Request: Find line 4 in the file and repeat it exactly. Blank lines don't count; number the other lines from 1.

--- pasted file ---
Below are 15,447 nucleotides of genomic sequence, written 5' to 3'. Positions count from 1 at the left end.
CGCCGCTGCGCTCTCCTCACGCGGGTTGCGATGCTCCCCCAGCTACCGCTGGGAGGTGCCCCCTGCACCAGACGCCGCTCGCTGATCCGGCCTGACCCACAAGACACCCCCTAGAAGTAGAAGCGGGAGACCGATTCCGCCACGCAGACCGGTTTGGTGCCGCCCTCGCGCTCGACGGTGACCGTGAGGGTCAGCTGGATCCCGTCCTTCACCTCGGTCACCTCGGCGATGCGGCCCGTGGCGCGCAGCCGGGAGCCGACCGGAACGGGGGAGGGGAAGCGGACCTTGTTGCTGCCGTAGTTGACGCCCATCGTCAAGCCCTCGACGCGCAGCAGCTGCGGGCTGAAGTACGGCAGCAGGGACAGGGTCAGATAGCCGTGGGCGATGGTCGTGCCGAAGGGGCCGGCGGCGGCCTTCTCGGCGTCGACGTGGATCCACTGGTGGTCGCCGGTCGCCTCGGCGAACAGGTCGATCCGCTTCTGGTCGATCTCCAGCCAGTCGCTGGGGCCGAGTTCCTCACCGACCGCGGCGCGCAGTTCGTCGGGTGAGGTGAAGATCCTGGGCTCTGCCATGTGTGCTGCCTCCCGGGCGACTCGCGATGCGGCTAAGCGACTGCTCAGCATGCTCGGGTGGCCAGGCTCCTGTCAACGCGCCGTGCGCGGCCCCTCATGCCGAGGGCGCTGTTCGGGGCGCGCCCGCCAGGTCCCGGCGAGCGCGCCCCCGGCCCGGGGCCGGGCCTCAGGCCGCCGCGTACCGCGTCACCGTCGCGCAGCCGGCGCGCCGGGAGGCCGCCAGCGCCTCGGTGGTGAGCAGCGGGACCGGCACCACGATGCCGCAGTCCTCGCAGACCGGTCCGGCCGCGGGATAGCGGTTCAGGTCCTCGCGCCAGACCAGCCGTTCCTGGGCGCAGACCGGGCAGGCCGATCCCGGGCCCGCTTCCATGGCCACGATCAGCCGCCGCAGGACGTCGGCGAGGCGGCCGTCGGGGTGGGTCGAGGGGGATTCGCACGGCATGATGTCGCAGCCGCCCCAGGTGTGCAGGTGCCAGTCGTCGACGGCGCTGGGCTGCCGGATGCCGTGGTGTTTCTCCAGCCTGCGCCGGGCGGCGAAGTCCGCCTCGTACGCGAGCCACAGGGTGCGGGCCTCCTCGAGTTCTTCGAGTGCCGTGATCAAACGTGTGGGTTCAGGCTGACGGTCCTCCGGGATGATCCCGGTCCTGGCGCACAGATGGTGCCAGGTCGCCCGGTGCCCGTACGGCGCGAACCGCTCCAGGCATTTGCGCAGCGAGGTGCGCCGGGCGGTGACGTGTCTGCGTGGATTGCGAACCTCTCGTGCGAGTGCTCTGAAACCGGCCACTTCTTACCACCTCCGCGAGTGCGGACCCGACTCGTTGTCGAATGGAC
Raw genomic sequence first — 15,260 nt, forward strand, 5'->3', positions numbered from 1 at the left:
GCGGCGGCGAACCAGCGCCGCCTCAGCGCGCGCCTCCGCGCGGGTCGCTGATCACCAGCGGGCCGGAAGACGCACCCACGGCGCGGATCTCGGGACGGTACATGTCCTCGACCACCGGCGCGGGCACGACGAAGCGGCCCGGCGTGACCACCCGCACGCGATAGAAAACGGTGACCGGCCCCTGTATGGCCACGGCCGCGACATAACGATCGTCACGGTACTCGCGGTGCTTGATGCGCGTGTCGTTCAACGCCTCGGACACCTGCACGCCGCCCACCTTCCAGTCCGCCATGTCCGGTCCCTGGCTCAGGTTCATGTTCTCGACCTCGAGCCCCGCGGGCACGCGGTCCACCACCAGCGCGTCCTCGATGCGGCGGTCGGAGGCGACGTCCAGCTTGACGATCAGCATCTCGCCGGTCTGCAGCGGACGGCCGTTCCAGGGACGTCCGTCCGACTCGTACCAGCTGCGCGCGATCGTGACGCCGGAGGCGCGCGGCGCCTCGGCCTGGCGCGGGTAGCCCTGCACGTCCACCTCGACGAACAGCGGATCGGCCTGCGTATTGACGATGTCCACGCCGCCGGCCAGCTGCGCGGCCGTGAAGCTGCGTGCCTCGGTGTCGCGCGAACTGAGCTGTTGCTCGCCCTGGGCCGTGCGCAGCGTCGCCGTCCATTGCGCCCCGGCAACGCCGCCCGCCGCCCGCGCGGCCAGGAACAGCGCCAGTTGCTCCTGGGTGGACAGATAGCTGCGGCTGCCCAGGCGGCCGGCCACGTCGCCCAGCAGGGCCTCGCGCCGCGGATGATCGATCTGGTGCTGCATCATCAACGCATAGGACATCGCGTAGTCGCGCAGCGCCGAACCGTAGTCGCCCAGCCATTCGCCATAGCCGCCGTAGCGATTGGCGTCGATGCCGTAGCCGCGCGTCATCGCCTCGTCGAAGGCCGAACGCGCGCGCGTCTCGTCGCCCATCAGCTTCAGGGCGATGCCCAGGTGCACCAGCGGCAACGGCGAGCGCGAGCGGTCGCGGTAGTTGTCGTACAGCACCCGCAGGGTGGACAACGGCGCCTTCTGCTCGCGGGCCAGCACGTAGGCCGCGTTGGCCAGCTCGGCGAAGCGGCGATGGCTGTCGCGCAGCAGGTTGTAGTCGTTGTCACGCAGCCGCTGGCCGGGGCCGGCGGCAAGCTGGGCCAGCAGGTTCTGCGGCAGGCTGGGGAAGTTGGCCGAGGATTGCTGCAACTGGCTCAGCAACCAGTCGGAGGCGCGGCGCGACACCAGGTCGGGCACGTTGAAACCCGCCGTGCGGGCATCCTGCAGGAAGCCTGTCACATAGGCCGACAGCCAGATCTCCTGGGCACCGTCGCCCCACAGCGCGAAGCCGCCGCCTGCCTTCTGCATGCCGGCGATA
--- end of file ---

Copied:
GCGGCGGCGAACCAGCGCCGCCTCAGCGCGCGCCTCCGCGCGGGTCGCTGATCACCAGCGGGCCGGAAGACGCACCCACGGCGCGGATCTCGGGACGGTACATGTCCTCGACCACCGGCGCGGGCACGACGAAGCGGCCCGGCGTGACCACCCGCACGCGATAGAAAACGGTGACCGGCCCCTGTATGGCCACGGCCGCGACATAACGATCGTCACGGTACTCGCGGTGCTTGATGCGCGTGTCGTTCAACGCCTCGGACACCTGCACGCCGCCCACCTTCCAGTCCGCCATGTCCGGTCCCTGGCTCAGGTTCATGTTCTCGACCTCGAGCCCCGCGGGCACGCGGTCCACCACCAGCGCGTCCTCGATGCGGCGGTCGGAGGCGACGTCCAGCTTGACGATCAGCATCTCGCCGGTCTGCAGCGGACGGCCGTTCCAGGGACGTCCGTCCGACTCGTACCAGCTGCGCGCGATCGTGACGCCGGAGGCGCGCGGCGCCTCGGCCTGGCGCGGGTAGCCCTGCACGTCCACCTCGACGAACAGCGGATCGGCCTGCGTATTGACGATGTCCACGCCGCCGGCCAGCTGCGCGGCCGTGAAGCTGCGTGCCTCGGTGTCGCGCGAACTGAGCTGTTGCTCGCCCTGGGCCGTGCGCAGCGTCGCCGTCCATTGCGCCCCGGCAACGCCGCCCGCCGCCCGCGCGGCCAGGAACAGCGCCAGTTGCTCCTGGGTGGACAGATAGCTGCGGCTGCCCAGGCGGCCGGCCACGTCGCCCAGCAGGGCCTCGCGCCGCGGATGATCGATCTGGTGCTGCATCATCAACGCATAGGACATCGCGTAGTCGCGCAGCGCCGAACCGTAGTCGCCCAGCCATTCGCCATAGCCGCCGTAGCGATTGGCGTCGATGCCGTAGCCGCGCGTCATCGCCTCGTCGAAGGCCGAACGCGCGCGCGTCTCGTCGCCCATCAGCTTCAGGGCGATGCCCAGGTGCACCAGCGGCAACGGCGAGCGCGAGCGGTCGCGGTAGTTGTCGTACAGCACCCGCAGGGTGGACAACGGCGCCTTCTGCTCGCGGGCCAGCACGTAGGCCGCGTTGGCCAGCTCGGCGAAGCGGCGATGGCTGTCGCGCAGCAGGTTGTAGTCGTTGTCACGCAGCCGCTGGCCGGGGCCGGCGGCAAGCTGGGCCAGCAGGTTCTGCGGCAGGCTGGGGAAGTTGGCCGAGGATTGCTGCAACTGGCTCAGCAACCAGTCGGAGGCGCGGCGCGACACCAGGTCGGGCACGTTGAAACCCGCCGTGCGGGCATCCTGCAGGAAGCCTGTCACATAGGCCGACAGCCAGATCTCCTGGGCACCGTCGCCCCACAGCGCGAAGCCGCCGCCTGCCTTCTGCATGCCGGCGATA